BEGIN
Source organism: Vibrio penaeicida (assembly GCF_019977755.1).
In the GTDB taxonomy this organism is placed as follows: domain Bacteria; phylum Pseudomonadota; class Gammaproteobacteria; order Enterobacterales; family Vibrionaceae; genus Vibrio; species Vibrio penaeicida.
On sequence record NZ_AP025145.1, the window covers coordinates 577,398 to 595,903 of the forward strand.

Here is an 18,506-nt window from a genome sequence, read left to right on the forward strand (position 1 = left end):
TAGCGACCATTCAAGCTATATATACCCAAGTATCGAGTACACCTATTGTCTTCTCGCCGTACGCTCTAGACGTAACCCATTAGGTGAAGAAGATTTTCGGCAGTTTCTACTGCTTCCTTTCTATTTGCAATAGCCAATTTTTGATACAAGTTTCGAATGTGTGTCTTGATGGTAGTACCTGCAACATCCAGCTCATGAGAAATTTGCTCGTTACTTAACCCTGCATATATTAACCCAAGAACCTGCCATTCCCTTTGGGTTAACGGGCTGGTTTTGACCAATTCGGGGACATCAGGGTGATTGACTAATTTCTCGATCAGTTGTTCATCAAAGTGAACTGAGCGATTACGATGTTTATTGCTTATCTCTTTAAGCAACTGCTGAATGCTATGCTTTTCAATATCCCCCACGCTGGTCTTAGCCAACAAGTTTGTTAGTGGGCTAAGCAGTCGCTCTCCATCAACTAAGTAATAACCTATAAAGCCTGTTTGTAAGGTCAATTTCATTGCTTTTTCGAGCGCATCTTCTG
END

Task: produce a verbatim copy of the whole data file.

Source organism: Vibrio penaeicida (assembly GCF_019977755.1).
In the GTDB taxonomy this organism is placed as follows: domain Bacteria; phylum Pseudomonadota; class Gammaproteobacteria; order Enterobacterales; family Vibrionaceae; genus Vibrio; species Vibrio penaeicida.
On sequence record NZ_AP025145.1, the window covers coordinates 577,398 to 595,903 of the forward strand.

Here is an 18,506-nt window from a genome sequence, read left to right on the forward strand (position 1 = left end):
TAGCGACCATTCAAGCTATATATACCCAAGTATCGAGTACACCTATTGTCTTCTCGCCGTACGCTCTAGACGTAACCCATTAGGTGAAGAAGATTTTCGGCAGTTTCTACTGCTTCCTTTCTATTTGCAATAGCCAATTTTTGATACAAGTTTCGAATGTGTGTCTTGATGGTAGTACCTGCAACATCCAGCTCATGAGAAATTTGCTCGTTACTTAACCCTGCATATATTAACCCAAGAACCTGCCATTCCCTTTGGGTTAACGGGCTGGTTTTGACCAATTCGGGGACATCAGGGTGATTGACTAATTTCTCGATCAGTTGTTCATCAAAGTGAACTGAGCGATTACGATGTTTATTGCTTATCTCTTTAAGCAACTGCTGAATGCTATGCTTTTCAATATCCCCCACGCTGGTCTTAGCCAACAAGTTTGTTAGTGGGCTAAGCAGTCGCTCTCCATCAACTAAGTAATAACCTATAAAGCCTGTTTGTAAGGTCAATTTCATTGCTTTTTCGAGCGCATCTTCTG